The optimum profitable combination of venison, velveting stags and breeding hinds
The objective of this study was to develop a simple and flexible linear programming model to optimise pastoral deer production systems. It is the author's aim to use the model as a tool for professional farm consultancy in order to improve the effectiveness of deer farm development and management decisions in any region of New Zealand.The model was implemented using the linear programming package Beeline, within the spreadsheet package Lotus 1-2-3. The objective of the model was to maximise gross profit through the optimum use of available resources subject to specified constraints. The model can also be used in association with objectives other than profit maximisation. For example, a farmer's objective may be to minimise the labour requirement while sustaining a certain level of farm income. A hypothetical farm (200 ha), based on Winchmore irrigated pasture growth rate data, was incorporated into the model to test the outcome. The major constraint encountered on designing the model was the size of the linear programming package within which it operated. For this reason the model was simplified to 240 constraints and 170 variables. Analyses of the results showed that the optimised solution was highly sensitive to changes in both prices and annual pasture growth rates. Changing the annual pasture growth rates highlighted both the possible change in profit and the change in optimum profitable combination of deer production systems on one farm as the pasture growth rate varies from year to year. A number of suggestions were proposed for improving the model before it would be suitable for farm management or consultancy use. It was concluded that a larger linear programming package was needed before these suggestions could be fully implemented.... [Show full abstract]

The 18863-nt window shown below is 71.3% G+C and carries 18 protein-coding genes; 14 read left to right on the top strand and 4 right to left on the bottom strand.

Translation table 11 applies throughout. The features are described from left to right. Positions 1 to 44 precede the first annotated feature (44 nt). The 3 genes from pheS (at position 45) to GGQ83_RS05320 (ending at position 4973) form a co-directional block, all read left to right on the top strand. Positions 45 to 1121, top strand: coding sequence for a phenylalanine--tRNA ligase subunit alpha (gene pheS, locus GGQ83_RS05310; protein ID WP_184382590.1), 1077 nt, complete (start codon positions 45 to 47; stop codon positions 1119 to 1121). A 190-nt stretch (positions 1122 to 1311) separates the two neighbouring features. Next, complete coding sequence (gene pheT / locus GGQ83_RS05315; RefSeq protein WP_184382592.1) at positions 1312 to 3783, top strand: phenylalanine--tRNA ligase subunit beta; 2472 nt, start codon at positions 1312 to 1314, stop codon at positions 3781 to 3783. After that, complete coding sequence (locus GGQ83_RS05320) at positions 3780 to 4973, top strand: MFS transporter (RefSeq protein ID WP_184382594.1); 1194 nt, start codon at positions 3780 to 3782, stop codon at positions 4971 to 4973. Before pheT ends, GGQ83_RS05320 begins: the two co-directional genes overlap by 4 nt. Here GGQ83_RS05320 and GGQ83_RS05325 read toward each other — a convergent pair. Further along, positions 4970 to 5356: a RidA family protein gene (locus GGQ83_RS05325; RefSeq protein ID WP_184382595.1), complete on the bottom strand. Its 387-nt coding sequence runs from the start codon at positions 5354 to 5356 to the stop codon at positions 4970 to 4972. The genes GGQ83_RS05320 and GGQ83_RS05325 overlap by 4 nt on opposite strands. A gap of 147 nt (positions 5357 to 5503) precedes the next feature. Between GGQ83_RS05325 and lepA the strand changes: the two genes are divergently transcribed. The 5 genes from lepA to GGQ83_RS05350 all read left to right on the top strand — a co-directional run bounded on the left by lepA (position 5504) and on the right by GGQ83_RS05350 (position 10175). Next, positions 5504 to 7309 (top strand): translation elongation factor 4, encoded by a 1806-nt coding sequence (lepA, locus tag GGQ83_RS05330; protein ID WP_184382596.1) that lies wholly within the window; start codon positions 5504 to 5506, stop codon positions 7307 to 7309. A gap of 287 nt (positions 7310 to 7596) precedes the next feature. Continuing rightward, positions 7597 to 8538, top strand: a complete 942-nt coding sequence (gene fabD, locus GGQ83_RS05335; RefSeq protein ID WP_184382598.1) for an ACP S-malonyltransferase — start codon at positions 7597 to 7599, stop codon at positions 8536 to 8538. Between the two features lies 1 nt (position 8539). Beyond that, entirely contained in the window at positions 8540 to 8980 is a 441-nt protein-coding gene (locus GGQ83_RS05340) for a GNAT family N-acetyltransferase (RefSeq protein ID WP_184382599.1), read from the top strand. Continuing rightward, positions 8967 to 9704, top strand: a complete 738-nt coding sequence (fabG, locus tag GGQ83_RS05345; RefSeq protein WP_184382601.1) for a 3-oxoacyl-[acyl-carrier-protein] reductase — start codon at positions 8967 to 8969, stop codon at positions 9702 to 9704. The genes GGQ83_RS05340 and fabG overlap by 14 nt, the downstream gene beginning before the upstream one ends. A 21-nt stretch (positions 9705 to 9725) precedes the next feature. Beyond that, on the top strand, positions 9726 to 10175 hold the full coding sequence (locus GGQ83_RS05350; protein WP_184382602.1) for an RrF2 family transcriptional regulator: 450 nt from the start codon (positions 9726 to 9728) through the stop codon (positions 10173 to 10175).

Keywordsvenison; velveting stags; breeding hinds; farmed red deer; growth patterns; nutritional requirements; production systems
Fields of Research070202 Animal Growth and Development; 140201 Agricultural Economics; 070306 Crop and Pasture Nutrition
Access RightsDigital thesis can be viewed by current staff and students of Lincoln University only. If you are the author of this item, please contact us if you wish to discuss making the full text publicly available.
Staff/student login to read